It was almost 10 years ago that Tim Hobby thought he would turn down a request by some parents to give golf lessons to their 8-year-old daughter.
“I told them, ‘Thanks, but I really don’t teach many 8-year-olds,'” Hobby remembers saying. But before he could recommend someone else, the parents made a push for Hobby to reconsider.”They told me, ‘No, we think you might want to take a look at this one,'” Hobby said.
So Hobby watched a young girl from Mexico named Marijosse Navarro absolutely stripe a ball straight away from the practice tee. When the thought ‘Surely, that was an accident,’ crossed Hobby’s mind, Navarro hit another one. And another. And long before the little girl reached the bottom of the practice bucket, Hobby’s mind flitted in another direction.
“Well,” he thought, “I’m not doing anything else right now.”
Marijosse Navarro moved away from the practice tee that day and has kept hitting them straight. Now a 17-year-old freshman at Texas A&M, Navarro recently finished sixth in the NCAA Women’s Golf Championship in Tulsa. She was even-par for 72 holes, including her final two rounds of 68-66 (6-under-par).
“She’s a ball-hitting machine,” Hobby said.
Navarro last week was named to the NCAA Division I All-American second team by the Women’s Golf Coaches Association. Alison Lee of UCLA (the Bruins finished third in the team standings at NCAAs) was a first-team selection and was chosen ahead of Navarro as Freshman of the Year.
Navarro is from Mexico City, and she appears to be working in fast-track fashion toward an attempt to land on the LPGA Tour. After her late run into the top 10 at the NCAAs, Aggies coach Trelle McCombs said Navarro is “a special player … the real deal. She played like a true champion.”
“Maybe next year I will try to qualify for the pros (through the LPGA Tour school),” Navarro said. “But right now I want to play my best and have fun. And I’m happy with the results.”
Navarro has been successful in the Mexico National Team program before hitting the radar in this country with play in AJGA events. As a freshman at Reagan High School, Navarro was third in the 2012 UIL State Class 5A Tournament with a final-round 68. That came after two rounds in the 60s while winning her district tournament and a pair of 72s landed her in the playoff for the regional title.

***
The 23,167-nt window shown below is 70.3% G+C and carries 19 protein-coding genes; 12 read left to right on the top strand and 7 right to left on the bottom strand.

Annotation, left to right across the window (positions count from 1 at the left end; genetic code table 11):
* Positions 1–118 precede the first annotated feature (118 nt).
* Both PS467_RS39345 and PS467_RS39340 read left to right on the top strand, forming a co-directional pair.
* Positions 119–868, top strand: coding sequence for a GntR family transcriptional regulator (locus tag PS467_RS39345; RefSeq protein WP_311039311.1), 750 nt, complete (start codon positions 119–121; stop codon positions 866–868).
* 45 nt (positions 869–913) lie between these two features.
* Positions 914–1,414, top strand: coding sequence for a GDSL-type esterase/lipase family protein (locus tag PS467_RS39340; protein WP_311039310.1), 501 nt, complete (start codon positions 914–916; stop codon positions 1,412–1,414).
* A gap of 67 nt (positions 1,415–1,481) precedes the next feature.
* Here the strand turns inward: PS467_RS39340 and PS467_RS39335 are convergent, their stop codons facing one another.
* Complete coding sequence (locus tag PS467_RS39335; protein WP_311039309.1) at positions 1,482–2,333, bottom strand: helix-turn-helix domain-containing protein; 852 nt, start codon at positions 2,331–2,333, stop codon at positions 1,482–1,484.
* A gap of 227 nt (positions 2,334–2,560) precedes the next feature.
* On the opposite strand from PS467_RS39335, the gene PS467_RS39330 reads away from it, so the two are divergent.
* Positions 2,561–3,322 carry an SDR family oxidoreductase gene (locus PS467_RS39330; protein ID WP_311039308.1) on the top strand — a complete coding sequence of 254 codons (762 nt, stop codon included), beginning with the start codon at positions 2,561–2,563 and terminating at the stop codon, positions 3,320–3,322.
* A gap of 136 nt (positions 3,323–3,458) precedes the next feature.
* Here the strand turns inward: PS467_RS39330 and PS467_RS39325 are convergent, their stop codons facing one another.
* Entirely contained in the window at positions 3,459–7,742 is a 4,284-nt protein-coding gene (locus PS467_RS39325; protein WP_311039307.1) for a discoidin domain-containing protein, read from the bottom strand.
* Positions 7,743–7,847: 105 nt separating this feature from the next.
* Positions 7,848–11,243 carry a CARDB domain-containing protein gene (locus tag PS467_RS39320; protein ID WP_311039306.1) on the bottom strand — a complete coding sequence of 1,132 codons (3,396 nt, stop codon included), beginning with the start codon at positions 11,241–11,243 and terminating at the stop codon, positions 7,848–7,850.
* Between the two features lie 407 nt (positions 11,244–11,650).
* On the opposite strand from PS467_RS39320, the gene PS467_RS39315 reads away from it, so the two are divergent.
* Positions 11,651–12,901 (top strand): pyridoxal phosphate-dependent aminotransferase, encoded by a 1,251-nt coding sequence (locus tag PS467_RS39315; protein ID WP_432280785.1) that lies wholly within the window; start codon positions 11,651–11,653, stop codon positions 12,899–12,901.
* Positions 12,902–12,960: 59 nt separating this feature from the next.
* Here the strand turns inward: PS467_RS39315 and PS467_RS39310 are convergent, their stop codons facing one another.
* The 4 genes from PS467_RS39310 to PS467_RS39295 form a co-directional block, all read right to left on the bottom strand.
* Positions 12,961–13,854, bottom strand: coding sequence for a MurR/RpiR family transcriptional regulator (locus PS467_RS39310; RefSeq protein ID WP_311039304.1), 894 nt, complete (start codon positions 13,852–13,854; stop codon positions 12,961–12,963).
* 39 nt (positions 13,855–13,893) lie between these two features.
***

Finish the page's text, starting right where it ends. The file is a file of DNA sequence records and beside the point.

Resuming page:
She left Reagan and finished her college entrants requirements at Blessed Hope Academy on San Antonio’s Northwest side and enrolled at Texas A&M in December.
“She had a 3.6 GPA here, completed her SAT and was a very hard-working student,” Blessed Hope Academy director Alice Ashcraft said. “She was steady, reliable and focused. Her parents were right here with her, and although she was very quiet and called no attention to herself, her parents were very proud of her and were always beaming.”
While in Mexico City, Navarro’s family lived next to a golf course. By age five, Navarro’s senses drew her to the green space next door.
“I liked the sound of the golf ball when it’s hit,” Navarro said. “And I loved the smell of the grass.”
If the push for Navarro to play professionally continues, she’ll stay at Texas A&M one more school year. Once done with the academic year next May, the first stage of LPGA qualifying typically begins in August, with two more stages through December 2015.
The Aggies are getting a quick return while she’s in College Station. She’s played in four college tournaments and has finished in the top 12 in each, including a win at the Battle at the Valley in South Carolina (74-70, even par for a four-stroke margin) and a second at the SunTrust Garor Invitational in Florida (71-69-65, 5-over to miss a playoff by a shot).
Her role model is no surprise for someone from Mexico. It’s major champion winner Lorena Ochoa.
“Yes, she played so well, but she was always in a great attitude,” Navarro said. “That’s what I want to do, to have fun like she did. And I just try to play my game.”
She’s not one to talk about her results. And that fits in with what Hobby remembers about Navarro.
“Golf, the way she plays, make the expression for her,” he said. “She’ll let her clubs do the talking.”
They’ve spoken volumes so far.